What fundamentalists really object to, is the presence and visibility of same-sex couples in committed, monogamous relationships. These couples represent an empirical threat to their doctrinal worldview. And so their retaliation against Gay and Lesbian families, especially those with children, has been severe. The real question -- not only in Virginia, but also in Wisconsin and Colorado -- is just how far the fundamentalists are willing to go. In Virginia, at least, there seem to be no limits.
Monday, November 06, 2006
The writing is finally on the wall: It's time for what George W. Bush would call "an accountability moment."
Full disclosure: I voted for Bush in 2004, and I do not regret my choice. The alternative, lest we forget, was John "Ketchup King" Kerry, who recently distinguished himself with a supergaffe about America's armed forces. Kerry's attitudes don't seem to have changed much since his medal-tossing Winter Soldier salad days, and I doubt that Kerry would have handled the problems with Iraq, Iran or North Korea any better than Bush has. Given his cavalier attitude toward national security issues, he might have been a good deal worse. As for Hurricane Katrina, Kerry's election would not have affected the corrupt and mismanaged city government of New Orleans, or the incompetent state leadership in Louisiana, so the outcome of that sorry tragedy would have been much the same as well (though the residents of New Orleans and the liberal media might have been less inclined to blame Kerry for it).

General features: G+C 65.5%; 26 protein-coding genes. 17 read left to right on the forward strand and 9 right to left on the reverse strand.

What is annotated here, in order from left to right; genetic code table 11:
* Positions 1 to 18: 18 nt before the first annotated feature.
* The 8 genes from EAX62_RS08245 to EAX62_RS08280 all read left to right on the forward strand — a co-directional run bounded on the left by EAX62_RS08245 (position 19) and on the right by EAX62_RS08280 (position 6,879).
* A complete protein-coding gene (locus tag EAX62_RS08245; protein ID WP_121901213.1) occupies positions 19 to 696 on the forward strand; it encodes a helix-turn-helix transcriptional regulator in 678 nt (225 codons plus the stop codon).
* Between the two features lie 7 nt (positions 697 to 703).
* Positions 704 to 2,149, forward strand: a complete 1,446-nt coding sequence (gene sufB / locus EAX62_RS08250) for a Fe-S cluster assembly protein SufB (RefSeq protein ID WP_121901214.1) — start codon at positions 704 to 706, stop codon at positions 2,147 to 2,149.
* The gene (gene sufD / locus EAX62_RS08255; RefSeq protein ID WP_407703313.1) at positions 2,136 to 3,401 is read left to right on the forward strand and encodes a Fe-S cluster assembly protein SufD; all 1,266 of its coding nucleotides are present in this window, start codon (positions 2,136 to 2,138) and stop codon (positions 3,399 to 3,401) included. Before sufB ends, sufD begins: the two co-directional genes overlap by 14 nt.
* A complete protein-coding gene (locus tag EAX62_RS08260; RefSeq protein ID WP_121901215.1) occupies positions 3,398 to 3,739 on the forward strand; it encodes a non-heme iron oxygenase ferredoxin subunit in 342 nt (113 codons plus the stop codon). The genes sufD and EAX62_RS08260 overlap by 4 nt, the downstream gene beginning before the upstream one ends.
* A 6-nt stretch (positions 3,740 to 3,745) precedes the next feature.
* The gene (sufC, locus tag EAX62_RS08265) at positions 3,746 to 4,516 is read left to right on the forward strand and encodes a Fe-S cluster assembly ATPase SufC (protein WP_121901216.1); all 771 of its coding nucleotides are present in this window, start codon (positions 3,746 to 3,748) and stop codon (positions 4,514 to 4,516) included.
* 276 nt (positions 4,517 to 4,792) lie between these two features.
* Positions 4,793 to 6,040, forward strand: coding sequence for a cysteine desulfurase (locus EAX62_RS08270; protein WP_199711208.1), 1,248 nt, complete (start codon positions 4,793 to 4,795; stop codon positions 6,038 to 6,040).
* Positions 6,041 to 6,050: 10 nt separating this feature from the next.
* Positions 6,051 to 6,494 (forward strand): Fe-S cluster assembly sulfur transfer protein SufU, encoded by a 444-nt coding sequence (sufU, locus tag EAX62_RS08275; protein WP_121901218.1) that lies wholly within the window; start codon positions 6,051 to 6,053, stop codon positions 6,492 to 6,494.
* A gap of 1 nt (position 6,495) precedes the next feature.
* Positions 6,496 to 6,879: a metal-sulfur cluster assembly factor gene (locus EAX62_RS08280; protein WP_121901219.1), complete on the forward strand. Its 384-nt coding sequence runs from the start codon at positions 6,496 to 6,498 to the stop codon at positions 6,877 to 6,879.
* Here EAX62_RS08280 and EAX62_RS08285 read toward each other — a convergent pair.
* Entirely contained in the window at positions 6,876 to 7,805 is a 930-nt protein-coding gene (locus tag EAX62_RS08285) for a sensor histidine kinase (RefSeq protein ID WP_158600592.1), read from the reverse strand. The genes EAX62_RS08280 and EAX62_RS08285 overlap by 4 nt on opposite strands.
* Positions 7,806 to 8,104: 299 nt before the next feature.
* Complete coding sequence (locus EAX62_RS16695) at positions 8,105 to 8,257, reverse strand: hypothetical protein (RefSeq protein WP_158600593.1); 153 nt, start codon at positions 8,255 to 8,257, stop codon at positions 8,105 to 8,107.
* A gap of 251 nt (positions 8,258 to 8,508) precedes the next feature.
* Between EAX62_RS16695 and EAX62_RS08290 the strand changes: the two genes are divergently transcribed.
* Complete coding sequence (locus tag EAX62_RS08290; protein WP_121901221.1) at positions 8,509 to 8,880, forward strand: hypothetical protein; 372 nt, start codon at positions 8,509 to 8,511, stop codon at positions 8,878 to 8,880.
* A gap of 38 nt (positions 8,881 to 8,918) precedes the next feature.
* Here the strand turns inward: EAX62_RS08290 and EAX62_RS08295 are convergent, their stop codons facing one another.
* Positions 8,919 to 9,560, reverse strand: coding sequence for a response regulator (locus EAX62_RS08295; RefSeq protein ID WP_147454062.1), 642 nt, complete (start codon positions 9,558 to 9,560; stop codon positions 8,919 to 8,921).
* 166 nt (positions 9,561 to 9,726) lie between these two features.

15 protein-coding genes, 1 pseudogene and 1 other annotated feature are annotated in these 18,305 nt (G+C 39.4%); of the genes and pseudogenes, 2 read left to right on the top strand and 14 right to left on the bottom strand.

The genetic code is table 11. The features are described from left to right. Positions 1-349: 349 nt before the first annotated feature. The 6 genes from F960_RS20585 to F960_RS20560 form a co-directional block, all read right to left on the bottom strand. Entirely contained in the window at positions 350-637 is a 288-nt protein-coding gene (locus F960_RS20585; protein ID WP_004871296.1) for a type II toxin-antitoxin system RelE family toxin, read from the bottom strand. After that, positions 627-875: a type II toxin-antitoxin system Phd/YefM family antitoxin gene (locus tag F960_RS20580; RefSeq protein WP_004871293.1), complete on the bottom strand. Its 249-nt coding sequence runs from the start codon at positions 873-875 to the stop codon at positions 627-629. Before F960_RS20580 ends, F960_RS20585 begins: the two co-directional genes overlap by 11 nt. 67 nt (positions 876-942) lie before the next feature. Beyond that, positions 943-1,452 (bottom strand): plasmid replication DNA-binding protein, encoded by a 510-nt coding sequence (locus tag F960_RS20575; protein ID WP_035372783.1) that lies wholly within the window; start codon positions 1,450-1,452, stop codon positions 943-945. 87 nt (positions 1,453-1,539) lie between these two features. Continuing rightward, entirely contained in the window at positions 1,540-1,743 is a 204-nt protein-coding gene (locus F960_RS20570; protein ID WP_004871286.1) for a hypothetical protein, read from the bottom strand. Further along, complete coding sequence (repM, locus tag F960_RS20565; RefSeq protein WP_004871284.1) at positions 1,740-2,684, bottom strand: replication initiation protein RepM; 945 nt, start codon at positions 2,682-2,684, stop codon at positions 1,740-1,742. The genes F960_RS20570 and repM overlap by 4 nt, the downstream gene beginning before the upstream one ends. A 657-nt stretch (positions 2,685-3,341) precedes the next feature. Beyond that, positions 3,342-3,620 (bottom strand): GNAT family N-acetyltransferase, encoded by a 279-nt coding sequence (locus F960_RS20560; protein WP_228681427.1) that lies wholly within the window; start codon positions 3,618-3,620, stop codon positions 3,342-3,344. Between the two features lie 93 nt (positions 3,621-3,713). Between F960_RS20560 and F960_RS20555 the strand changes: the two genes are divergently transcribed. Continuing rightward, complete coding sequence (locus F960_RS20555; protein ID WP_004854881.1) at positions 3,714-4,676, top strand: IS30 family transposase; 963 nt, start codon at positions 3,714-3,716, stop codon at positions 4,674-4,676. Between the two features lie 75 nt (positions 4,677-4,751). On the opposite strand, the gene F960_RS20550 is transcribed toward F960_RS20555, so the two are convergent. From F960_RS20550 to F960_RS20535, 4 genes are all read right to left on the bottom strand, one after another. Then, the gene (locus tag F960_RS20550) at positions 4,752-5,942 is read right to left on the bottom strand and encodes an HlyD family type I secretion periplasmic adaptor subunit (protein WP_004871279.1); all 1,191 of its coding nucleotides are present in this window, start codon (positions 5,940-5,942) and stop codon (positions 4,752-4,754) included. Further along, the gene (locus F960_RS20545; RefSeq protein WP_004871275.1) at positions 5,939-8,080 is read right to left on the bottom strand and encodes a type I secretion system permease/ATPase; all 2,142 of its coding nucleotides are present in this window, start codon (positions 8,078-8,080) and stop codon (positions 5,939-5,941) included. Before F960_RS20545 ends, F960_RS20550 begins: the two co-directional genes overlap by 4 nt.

So why am I voting Democratic in this year's election?
Partly it's because Bush has fallen victim to his own success in the War on Terror. The United States is generally safer, and unquestionably less vulnerable to attack, than it was during the lazy, halcyon summer of 2001, mainly because its citizens are more alert to the possibility of terrorism. It's possible that the billions we've spent on homeland security may have done some good. But for the most part, the best thing the Bush administration could have done is promote vigilance among the citizenry -- and this it has done remarkably well.